In a homily on the Sunday of the Samaritan Woman, the shepherd of Thessaloniki, Saint Gregory Palamas, mentions that, from the moment that Jesus confessed that He is the Christ, the woman immediately became completely committed to spreading the Gospel, leaving everything behind and bringing many of the Samaritans to Jesus Christ. And so, the rest of her luminous life as Saint Photini [ or Lucia, i.e. luminous] was stamped with her martyrdom and her love for Our Lord Jesus Christ.
In the case of the Samaritan woman, Jesus first brought her to an awareness of her sinfulness, revealed to her that He knew the secrets of her heart, illumined the dark points of her life and then created an internal crisis of conscience within her which led to a genuine confession. Then came repentance, which transforms people into genuine and faithful children of God.
‘Give me some to drink’ is the characteristic phrase of the Lord’s. He said these words not only to the Samaritan woman, but addresses them to all generations until the end of the ages. Christ Our Saviour didn’t give the living water only to the Samaritans and the Jews. He gave it to all people who are aware of their spiritual thirst in the wilderness of this life, and He continues to do so to this day.
Saint Nikolaos Cabasilas writes that the thirst in our soul requires infinite water. This ‘infinite water’ is divine Grace, which ‘always heals the sick and supplies what is missing’. God alone, Who is in all things perfect to an infinite extent and is the source of all good, can solve this problem of dryness that we have.
It’s impossible for us to know the Lord except through the Holy Spirit. Saint Paul confirms this when he says that no-one can say that Jesus is the Lord except through the enlightenment of the Holy Spirit’. Outside Christianity there’s no virtue, there’s no good that deserves heaven. What is good, says Saint Mark the Ascetic ‘is impossible to do and to believe in except through the union with Jesus Christ, and with the enlightenment of the Holy Spirit’.
Saint Ignatius Brianchaninov says that the good works we do as part of our nature aren’t worthy of God, because they arise from our fallen nature. There is good within us, mixed with wickedness, and the small amount of good is hard to find within the superfluity of badness. So God and the Gospels set no great store by our natural goodness and the actions which derive from it.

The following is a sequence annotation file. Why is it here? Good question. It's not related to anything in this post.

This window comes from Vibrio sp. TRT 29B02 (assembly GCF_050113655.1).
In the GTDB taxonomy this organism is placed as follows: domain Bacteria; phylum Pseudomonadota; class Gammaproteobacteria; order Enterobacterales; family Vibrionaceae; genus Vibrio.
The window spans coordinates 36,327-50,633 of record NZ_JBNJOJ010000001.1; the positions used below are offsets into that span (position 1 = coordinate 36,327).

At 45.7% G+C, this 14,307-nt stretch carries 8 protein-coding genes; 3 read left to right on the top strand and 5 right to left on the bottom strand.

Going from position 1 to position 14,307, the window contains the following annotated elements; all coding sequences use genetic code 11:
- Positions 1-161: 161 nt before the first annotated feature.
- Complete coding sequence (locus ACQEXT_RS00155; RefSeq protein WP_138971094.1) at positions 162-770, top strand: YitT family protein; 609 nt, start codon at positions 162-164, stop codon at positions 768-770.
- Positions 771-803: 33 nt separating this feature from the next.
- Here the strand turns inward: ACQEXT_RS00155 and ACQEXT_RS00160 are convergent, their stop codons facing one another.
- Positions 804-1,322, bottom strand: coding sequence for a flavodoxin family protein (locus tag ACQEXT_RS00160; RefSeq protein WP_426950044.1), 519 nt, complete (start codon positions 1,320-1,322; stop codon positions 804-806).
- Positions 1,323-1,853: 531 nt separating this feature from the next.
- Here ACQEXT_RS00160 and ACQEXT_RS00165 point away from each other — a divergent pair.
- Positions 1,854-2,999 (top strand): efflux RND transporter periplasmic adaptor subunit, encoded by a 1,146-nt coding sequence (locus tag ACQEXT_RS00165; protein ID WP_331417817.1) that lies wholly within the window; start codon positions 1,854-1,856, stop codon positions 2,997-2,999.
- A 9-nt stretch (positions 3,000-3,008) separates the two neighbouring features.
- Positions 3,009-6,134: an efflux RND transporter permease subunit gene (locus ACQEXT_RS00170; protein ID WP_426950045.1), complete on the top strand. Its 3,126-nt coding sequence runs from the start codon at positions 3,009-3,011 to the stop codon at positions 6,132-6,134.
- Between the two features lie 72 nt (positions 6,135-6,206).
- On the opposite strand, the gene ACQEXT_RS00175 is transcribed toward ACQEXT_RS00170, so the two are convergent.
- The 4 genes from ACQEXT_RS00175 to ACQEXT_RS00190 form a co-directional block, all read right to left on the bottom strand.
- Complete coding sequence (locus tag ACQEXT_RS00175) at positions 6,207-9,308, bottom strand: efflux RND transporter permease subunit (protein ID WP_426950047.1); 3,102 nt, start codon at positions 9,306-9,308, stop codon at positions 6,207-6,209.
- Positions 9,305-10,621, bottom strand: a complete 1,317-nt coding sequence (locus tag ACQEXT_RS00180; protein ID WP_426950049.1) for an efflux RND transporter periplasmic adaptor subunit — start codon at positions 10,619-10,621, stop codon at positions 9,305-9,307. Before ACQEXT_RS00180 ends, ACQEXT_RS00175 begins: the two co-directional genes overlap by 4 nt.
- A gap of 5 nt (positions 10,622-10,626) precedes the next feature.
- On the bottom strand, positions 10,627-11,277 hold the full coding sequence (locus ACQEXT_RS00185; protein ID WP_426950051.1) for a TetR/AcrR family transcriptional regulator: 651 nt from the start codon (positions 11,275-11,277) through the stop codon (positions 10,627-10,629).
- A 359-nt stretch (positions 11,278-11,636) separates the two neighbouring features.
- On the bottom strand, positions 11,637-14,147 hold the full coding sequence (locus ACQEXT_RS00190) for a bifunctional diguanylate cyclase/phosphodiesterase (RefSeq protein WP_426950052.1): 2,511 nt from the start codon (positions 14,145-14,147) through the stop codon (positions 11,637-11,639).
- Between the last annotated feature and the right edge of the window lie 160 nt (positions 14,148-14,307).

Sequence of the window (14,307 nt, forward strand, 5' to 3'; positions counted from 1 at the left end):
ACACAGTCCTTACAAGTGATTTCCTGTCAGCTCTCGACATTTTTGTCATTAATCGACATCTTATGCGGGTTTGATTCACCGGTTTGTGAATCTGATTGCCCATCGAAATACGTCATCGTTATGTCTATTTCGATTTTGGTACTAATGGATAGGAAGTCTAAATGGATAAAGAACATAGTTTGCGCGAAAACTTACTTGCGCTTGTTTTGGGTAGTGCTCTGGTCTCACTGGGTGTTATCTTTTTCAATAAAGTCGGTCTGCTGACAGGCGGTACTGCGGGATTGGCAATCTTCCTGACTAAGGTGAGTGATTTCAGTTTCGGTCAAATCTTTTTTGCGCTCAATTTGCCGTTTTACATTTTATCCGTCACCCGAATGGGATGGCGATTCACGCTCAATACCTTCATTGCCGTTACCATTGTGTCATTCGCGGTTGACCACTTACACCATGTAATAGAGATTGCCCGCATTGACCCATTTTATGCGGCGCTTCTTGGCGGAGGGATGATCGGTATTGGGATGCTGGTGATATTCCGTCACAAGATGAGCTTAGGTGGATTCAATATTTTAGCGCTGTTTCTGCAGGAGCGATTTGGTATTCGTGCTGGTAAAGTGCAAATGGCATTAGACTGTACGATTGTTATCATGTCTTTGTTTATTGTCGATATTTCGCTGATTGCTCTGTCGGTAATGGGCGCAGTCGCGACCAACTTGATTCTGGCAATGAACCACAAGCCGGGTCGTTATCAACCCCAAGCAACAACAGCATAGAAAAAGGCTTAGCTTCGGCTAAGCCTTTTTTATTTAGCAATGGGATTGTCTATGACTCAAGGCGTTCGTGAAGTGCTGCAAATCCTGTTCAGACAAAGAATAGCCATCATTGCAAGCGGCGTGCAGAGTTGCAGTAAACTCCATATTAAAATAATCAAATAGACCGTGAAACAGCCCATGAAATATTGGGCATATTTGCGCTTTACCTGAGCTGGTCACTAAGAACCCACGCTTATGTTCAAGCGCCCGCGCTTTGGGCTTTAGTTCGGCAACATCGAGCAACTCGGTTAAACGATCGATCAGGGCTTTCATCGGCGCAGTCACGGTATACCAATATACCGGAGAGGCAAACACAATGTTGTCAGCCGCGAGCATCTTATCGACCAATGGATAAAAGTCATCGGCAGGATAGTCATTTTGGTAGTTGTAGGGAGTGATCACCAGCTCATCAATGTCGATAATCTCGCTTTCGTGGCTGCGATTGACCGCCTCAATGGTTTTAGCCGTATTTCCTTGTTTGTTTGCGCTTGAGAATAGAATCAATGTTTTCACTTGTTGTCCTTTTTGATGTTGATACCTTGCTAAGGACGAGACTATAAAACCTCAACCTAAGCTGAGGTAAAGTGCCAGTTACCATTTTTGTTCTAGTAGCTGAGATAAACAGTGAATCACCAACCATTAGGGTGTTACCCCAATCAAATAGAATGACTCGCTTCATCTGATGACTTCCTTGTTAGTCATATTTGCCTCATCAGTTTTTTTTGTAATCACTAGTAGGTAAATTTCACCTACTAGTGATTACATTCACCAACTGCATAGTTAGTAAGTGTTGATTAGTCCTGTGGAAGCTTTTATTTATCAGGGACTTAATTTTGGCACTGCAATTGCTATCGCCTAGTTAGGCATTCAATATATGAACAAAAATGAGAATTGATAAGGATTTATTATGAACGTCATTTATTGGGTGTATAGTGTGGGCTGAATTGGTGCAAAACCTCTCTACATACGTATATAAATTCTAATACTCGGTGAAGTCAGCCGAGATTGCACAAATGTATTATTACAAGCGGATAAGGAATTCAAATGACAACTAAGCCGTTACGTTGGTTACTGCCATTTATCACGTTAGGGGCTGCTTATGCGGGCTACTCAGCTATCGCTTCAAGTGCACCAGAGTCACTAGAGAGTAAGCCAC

Blessed are they who hear His voice and approach Him in faith. Christ isn’t going to ask them what language they speak nor what nation they belong to. He doesn’t want to know how old they are, nor whether they’re rich or poor. He gives to all the ‘living water’ to invigorate and revive them, to renew them and regenerate them, to adopt them, to bring them out of the fiery furnace of this world and lead them to the promised land. Only a true Christian, that is a Christian who combines faith with works, can be a true believer in God.
May we also be worthy of becoming faithful children of Our Lord, just like Saint Photini, Equal to the Apostles, who represents a role model for every Christian wallowing in the mire of sin and not repenting.
 John 4, 26
 Ibid, 4, 25
 Gen. 33, 19-20
 John 4, 6
 Gal. 6,2
 Saint John Chrysostom, Homily on the Sunday of the Samaritan Woman
 John, 4, 8
 John 4, 16-18
 Saint Maximos the Confessor, Philokalia
 John 4, 13
 Numbers 24, 17
 Saint Gregory Palamas, Archbishop of Thessaloniki, Homily on the Gospel of Christ on the Samaritan Woman.
 Metropolitan Nikolaos of Fthiotida, «Εἰς ἐπίγνωσιν Θεοῦ», Αποστολική Διακονία –Έκδοσις Β΄ 1999
 Saint Nikolaos Kavasilas, On the Life in Christ, Discourse 2 66.
 1st Prayer at the Ordination of a Priest.
 I Cor. 12, 3
 Saint Mark the Ascetic, Chapters on the Spiritual Law, 6, 2.
 Saint Ignatij Brianchaninov, Bishop of the Caucasus and Black Sea, Ascetic Homilies I
 Excerpt from Saint Nikolaj Velimirović, 3 Homilies on the Day of the Resurrection